If you notify the airline in advance that you will be unable to make your flight and ask them to cancel it, your subsequent flights will still be valid.
You Won’t Be Charged If You Miss Your Flight
You are unlikely to be charged if you miss your flight, unless you have a habit of doing so.
As mentioned, the worst that will happen is that you will lose the entire value of your ticket, and the rest of your itinerary will be cancelled.
How to Cancel Your Flight
It’s easy to cancel your flight, which can be done either online or on the phone.
While it can vary slightly depending on the airline you booked with, you’ll need to do the following:
- Access Your Booking: Log in to your airline’s account or navigate to the booking platform where you made the reservation. You’ll need your booking reference or confirmation number to proceed.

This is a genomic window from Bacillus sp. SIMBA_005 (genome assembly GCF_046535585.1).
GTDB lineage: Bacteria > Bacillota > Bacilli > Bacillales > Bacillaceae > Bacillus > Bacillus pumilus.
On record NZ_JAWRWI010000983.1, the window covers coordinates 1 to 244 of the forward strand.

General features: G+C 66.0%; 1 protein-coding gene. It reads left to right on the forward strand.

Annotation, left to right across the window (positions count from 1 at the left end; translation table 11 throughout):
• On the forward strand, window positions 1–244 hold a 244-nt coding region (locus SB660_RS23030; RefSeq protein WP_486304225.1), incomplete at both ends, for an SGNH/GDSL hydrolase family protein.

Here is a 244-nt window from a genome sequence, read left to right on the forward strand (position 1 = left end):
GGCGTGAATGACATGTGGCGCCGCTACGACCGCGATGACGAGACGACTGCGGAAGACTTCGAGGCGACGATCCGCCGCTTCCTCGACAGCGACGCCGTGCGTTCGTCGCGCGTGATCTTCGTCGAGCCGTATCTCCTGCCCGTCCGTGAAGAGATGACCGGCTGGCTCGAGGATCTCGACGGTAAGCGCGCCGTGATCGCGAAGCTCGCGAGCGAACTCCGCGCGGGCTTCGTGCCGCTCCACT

- Navigate to Manage Booking: Look for the “Manage Booking” section.
- Select Your Flight: Within the “Manage Booking” section, locate the specific flight you want to cancel. Click on the flight details to proceed.
- Choose Cancellation Option: Most airlines provide the option to cancel your flight directly from the “Manage Booking” page. Look for a “Cancel Flight” or “Cancel Reservation” button.
- Confirm Cancellation: After clicking on the cancellation option, a confirmation prompt will appear.
- Provide the Reason for Cancellation: Some airlines might require you to provide a reason for canceling, so pick the most relevant option from the provided list.
- Check Refund Details: If you’re eligible for a refund, the confirmation page should provide details about the refund amount and timeframe.